(Updates with shares in fifth paragraph.)
June 20 (Bloomberg) -- Westfield Retail Trust shareholders voted in favor of a plan by its manager and Australia’s biggest shopping mall operator, Westfield Group, to merge their local operations into a new company.
About 76 percent of votes cast were in favor of the creation of Scentre Group, which would hold Australian and New Zealand operations of Westfield Retail and Westfield Group, the trust’s chairman, Richard Warburton, said at a shareholder meeting today. Support from at least 75 percent of shareholders was needed for the restructure to proceed.
Frank Lowy, the billionaire founder of Westfield Group, faced opposition to the reorganization, with some Westfield Retail shareholders saying they would be paying too much to take over management of the local business and it would have too much debt. The board of Westfield Retail had deferred a vote on the proposal on May 30 after the 83-year-old said he would press ahead with separating Westfield’s global and local businesses with or without the support of the retail trust.
“It now remains to be seen whether the 24 percent that opposed the move follow through and perhaps look to reduce their exposure or sell out altogether” of the retail trust, Winston Sammut, who helps oversee about A$100 million, including Westfield Retail shares, as managing director of Sydney-based Maxim Asset Management, said by phone. “That’s going to be the determinant for the stock going forward.”
Shares in Westfield Retail were unchanged at A$3.21 as of 1:33 p.m. in Sydney. Westfield Group rose 1.9 percent to A$11.01. Both companies were halted from trading today ahead of the meeting.
Scentre will have A$37.9 billion ($36 billion) of domestic assets under management while the other new company, Westfield Corp., would manage $26.6 billion of global investments. The reorganization creates a clear choice for investors wanting exposure only to Australian and New Zealand malls while allowing Westfield Corp. to expand in faster-growing retail markets including the U.S. and U.K.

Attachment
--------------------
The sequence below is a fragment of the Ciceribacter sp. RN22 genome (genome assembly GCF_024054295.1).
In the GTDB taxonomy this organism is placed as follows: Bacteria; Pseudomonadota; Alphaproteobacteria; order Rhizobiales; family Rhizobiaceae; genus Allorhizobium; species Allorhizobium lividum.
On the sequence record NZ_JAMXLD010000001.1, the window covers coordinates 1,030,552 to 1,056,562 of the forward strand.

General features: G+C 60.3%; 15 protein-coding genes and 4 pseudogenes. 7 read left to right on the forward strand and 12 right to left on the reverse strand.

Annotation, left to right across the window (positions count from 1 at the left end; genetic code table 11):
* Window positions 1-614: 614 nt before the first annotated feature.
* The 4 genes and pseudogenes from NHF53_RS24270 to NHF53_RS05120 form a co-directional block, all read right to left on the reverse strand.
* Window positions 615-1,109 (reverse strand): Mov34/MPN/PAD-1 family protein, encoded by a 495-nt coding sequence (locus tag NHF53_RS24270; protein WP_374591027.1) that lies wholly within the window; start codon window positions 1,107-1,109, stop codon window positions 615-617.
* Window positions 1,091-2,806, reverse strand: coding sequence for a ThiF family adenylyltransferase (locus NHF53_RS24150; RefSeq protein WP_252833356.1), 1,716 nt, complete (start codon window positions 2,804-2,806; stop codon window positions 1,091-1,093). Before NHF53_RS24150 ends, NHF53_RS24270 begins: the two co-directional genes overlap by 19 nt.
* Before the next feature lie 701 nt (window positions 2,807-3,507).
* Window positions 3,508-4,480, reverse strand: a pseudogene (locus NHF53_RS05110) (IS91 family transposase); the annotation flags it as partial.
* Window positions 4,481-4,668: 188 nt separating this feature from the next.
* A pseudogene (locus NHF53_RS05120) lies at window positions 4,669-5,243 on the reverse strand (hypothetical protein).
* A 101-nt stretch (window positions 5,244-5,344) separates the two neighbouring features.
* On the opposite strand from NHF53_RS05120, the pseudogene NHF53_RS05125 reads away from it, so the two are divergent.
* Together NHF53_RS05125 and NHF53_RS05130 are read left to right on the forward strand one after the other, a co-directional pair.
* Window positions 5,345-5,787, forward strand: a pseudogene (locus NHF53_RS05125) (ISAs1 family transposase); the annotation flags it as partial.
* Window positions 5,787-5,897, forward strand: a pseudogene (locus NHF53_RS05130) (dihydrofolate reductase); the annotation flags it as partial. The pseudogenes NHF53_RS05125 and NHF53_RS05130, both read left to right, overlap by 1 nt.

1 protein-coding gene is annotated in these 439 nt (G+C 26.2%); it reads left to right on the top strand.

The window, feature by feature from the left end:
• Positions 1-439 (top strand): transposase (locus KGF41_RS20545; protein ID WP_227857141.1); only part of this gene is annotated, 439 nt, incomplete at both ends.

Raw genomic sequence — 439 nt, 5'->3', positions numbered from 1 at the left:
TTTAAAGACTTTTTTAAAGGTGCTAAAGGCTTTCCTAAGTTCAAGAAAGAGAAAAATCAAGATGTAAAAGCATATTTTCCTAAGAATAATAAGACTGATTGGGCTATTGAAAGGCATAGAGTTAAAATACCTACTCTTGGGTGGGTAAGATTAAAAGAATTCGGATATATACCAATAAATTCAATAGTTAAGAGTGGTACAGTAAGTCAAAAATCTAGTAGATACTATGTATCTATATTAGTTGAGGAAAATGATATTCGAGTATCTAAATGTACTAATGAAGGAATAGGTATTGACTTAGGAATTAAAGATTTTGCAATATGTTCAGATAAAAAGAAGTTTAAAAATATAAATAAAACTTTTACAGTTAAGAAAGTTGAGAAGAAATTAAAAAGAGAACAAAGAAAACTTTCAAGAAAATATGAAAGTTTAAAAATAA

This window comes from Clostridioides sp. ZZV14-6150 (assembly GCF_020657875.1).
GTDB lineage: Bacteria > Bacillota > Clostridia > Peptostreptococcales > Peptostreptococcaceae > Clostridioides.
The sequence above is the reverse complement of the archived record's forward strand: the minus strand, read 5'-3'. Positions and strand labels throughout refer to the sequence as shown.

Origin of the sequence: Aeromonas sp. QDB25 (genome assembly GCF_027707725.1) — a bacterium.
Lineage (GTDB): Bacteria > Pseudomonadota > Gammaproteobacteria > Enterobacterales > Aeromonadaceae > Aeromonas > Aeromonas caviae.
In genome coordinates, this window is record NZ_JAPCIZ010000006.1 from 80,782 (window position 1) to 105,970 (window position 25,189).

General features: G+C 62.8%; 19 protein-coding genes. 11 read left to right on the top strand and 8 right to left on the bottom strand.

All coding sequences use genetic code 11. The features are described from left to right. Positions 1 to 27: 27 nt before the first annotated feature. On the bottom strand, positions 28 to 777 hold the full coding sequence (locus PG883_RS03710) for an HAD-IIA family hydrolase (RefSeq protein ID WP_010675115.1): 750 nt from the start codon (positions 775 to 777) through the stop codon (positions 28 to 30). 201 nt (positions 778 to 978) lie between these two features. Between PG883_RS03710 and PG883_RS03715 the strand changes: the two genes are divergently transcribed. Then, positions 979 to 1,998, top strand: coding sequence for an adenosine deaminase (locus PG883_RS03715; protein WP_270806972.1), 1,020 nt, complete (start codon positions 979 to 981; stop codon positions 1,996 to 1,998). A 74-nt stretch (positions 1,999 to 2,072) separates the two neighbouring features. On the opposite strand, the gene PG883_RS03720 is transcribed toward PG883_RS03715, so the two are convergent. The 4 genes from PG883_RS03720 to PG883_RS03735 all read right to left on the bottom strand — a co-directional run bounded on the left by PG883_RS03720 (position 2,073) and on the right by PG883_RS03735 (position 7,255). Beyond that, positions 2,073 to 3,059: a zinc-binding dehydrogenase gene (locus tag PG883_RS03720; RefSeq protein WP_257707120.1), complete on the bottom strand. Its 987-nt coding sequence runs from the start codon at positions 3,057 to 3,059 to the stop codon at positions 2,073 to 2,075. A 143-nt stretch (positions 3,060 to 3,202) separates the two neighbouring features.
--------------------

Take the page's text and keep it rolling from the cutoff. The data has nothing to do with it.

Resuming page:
A 15 percentage-point rise in Scentre’s debt to 37.3 percent of assets compared with the retail trust in its current form, and the high cost to Westfield Retail shareholders for Scentre’s management rights were among the major objections, according to a March 31 report by CLSA Asia-Pacific Markets.
Following the count of proxy votes and those cast at the meeting, 76.09 percent were in favor of the proposal while 23.09 percent were against, Westfield Retail said.
Lowy, Australia’s fourth-richest individual with a net worth of $5.4 billion, according to the Bloomberg Billionaires Index, will be chairman of both Westfield Corp. and Scentre.
His sons, Peter Lowy and Steven Lowy, will be co-CEOs of Westfield Corp., while the chief financial officer of Westfield Group, Peter Allen, will become CEO of Scentre, Westfield Group said in a statement today.
“In the end, the intrinsic strategic merit of the transaction came through,” Peter Lowy said at a press conference today. “Institutional shareholders and small shareholders understood the strategic direction of where we were planning to take the two companies.”
Shares in Scentre and Westfield Corp. would begin trading on deferred settlement basis June 25, Westfield Group said in a regulatory filing on June 5.